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Stress Awareness Month 2022: how we can support each other to combat stress

Posted by: , Posted on: - Categories: Mental health, Wellbeing, Working at DIO
A portrait photo of a white woman with brown hair, who is wearing a scarf. Behind her is a grassy field.
Laura is a DIO Wellbeing Advisor (Crown Copyright MOD 2022)

Stress Awareness Month has been held every April since 1992 to raise awareness about what stress is, how it can affect us and what tools and support mechanisms are available to help those who need it. A little bit of stress can be good for you, but too much can lead to burnout. Some of the signs of stress or burnout include feeling overwhelmed, trouble sleeping, racing thoughts, and eating more or less than usual.

As someone who has had stress creep up on me without noticing the signs and symptoms until it was too late, I care passionately about this topic, and I'm very pleased to be able to share some of the things DIO is doing to support colleagues during Stress Awareness Month.

How DIO is supporting Stress Awareness Month

Employee wellbeing is a key part of our culture in DIO, and a number of resources and events are taking place which encourage us to come together, to think about, and to talk about, what causes us stress and anxiety.

We kicked off the month with a session delivered by the Charity for Civil Servants that highlighted tools and tips for dealing with stress, anxiety and burnout. Nearly 500 staff attended the call and shared the different things they do to de-stress, ranging from going for a run, reading a book, and laughing with family and friends, to listening to the birds, singing in a choir and working with animals. My particular favourite was the calming effect of listening to wind chimes - I will have to invest in some for my own garden!

We have a network of Mental Health First Aiders who are available to colleagues at any time if they need help, support or just someone to talk to about their mental health. All our staff are also encouraged to complete an e-learning mental health and resilience training course, as well as take part in additional activities such as meditation. We also share wellbeing toolkits with links to further resources and support services, including the NHS, The Stress Management Society and charities such as Mind.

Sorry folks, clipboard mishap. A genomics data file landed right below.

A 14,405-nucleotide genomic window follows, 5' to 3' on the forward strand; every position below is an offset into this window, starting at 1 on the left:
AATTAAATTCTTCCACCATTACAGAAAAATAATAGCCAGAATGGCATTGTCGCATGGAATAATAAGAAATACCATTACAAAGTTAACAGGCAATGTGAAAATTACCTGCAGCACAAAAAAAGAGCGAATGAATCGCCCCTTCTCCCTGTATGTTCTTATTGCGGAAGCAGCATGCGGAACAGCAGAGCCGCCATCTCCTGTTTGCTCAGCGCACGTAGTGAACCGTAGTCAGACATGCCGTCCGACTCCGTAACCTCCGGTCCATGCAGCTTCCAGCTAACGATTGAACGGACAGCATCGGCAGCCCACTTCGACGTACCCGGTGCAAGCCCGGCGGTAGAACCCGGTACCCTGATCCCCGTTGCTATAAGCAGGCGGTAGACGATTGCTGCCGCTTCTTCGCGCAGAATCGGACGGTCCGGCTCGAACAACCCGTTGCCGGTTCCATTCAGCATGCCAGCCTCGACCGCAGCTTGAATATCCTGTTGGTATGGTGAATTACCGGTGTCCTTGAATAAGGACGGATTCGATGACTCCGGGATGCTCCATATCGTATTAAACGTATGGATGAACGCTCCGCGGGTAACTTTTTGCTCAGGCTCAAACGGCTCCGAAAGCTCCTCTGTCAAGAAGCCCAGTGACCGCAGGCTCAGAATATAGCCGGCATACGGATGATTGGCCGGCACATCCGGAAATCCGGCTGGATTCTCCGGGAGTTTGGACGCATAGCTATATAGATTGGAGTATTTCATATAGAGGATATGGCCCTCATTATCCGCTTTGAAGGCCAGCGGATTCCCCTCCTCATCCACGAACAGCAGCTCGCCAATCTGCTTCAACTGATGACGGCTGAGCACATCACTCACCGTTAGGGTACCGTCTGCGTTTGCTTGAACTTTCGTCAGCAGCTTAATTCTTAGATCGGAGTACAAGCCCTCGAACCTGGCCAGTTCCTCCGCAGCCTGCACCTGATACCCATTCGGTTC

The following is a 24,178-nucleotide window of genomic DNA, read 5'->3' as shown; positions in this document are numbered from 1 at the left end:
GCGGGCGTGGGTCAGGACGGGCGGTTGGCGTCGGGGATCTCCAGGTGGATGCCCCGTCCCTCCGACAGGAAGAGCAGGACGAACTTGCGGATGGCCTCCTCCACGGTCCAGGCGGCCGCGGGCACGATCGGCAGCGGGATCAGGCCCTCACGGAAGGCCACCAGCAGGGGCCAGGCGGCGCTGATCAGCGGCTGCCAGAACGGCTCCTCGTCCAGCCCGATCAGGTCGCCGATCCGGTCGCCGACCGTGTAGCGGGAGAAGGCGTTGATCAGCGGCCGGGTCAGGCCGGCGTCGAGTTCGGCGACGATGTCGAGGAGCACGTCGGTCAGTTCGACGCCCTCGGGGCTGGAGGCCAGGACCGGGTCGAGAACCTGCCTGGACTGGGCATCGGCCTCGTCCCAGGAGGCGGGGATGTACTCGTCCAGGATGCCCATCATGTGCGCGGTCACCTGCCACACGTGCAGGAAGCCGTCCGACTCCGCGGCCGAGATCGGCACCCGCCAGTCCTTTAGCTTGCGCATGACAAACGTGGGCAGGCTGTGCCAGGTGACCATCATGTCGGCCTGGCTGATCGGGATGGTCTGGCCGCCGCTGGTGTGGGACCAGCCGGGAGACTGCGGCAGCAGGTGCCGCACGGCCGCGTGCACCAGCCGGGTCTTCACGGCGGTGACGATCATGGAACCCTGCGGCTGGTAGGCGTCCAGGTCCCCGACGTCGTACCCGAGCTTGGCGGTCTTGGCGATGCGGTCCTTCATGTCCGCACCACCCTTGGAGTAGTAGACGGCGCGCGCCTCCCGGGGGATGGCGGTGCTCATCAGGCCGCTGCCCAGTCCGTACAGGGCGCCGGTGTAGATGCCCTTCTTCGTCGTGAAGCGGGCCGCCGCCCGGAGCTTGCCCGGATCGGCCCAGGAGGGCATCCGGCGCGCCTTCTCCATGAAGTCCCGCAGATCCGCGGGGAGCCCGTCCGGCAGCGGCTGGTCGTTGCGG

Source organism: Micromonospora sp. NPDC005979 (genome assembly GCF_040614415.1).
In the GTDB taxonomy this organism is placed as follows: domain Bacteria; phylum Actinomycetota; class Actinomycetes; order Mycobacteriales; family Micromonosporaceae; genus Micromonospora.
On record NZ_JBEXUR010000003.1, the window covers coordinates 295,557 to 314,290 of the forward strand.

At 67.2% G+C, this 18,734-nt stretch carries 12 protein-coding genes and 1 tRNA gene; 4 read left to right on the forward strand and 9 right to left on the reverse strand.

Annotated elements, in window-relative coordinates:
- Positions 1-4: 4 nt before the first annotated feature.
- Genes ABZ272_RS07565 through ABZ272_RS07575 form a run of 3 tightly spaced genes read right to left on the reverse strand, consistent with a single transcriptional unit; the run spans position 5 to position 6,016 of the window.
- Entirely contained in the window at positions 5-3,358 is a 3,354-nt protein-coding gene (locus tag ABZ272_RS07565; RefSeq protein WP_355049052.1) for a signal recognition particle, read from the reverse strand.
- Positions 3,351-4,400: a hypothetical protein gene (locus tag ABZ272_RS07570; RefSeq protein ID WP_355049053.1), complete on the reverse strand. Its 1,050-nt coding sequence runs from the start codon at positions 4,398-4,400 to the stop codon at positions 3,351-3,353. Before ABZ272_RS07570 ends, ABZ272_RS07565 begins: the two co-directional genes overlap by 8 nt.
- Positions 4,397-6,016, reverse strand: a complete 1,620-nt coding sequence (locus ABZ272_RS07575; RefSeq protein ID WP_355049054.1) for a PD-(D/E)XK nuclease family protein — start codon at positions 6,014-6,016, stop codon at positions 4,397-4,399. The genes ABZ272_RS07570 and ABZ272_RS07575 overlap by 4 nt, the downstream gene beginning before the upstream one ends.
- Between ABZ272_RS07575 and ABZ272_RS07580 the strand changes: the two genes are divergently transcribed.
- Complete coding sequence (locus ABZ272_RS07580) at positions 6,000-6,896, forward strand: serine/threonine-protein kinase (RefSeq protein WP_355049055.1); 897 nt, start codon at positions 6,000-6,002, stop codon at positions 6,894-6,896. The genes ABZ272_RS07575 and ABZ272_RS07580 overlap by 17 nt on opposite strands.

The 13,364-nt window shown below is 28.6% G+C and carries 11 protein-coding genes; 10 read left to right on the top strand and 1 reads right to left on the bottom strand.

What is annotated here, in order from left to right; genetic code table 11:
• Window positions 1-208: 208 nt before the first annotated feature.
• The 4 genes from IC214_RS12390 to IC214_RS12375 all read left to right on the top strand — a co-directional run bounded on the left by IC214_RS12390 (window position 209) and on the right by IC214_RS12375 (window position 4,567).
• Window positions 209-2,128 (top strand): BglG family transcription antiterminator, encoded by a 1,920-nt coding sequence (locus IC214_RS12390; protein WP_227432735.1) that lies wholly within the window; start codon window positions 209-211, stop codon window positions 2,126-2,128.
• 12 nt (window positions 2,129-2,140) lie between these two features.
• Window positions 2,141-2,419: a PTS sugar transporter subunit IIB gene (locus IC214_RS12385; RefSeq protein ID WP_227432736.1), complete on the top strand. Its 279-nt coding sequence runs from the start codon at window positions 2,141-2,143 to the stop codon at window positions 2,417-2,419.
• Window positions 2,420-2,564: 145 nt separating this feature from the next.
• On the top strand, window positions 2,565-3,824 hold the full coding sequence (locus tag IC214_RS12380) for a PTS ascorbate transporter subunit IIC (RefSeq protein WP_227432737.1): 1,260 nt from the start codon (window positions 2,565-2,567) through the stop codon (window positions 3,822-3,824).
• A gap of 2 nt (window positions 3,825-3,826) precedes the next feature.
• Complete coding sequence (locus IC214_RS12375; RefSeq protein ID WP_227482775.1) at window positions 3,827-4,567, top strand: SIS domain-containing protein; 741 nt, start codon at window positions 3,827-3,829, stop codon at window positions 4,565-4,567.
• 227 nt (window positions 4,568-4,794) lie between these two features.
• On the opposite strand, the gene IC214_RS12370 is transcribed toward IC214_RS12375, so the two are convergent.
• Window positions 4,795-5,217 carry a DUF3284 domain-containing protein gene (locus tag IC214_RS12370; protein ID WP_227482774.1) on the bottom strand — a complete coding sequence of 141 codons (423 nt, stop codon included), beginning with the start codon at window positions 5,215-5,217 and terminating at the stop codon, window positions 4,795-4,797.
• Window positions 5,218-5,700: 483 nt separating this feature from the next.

A signpost point to two different directions, one labelled 'stress' and the other 'relax'. In the background is a blue cloudy sky
Stress is defined as any type of change that causes physical, emotional or psychological strain [Copyright/Pixabay]
Later in the month senior leaders and wellbeing champions will be hosting a coffee and chat call, which is a brilliant opportunity for all staff to take some time out of their day to grab a tea or coffee and discuss the topic of burnout. A senior leader and one of our mental health first aiders will be sharing their own experiences and things they have found useful in helping cope with stress. I particularly enjoy the opportunity to take a break and often dial into the conversation while going for a walk to help get me away from my desk and out in nature (one of my own stress-busting tools!).

The importance of recognising stress in the workplace

As part of DIO’s strong safety culture, we have shared a number of ‘Safety Moments’ to be used at the beginning of team meetings, highlighting top tips to deal with stress and burnout. These include splitting up big tasks, challenging your thoughts, planning ahead, and practicing positivity and gratitude.

However you are feeling, it is important to be aware of how stressed you are and notice the signs that you might need to take some time for self-care. Whether you are someone who enjoys being active, find breathing exercises beneficial or loves meeting up with friends, don’t forget to make time for yourself to re-charge your batteries and increase your resilience against stress.

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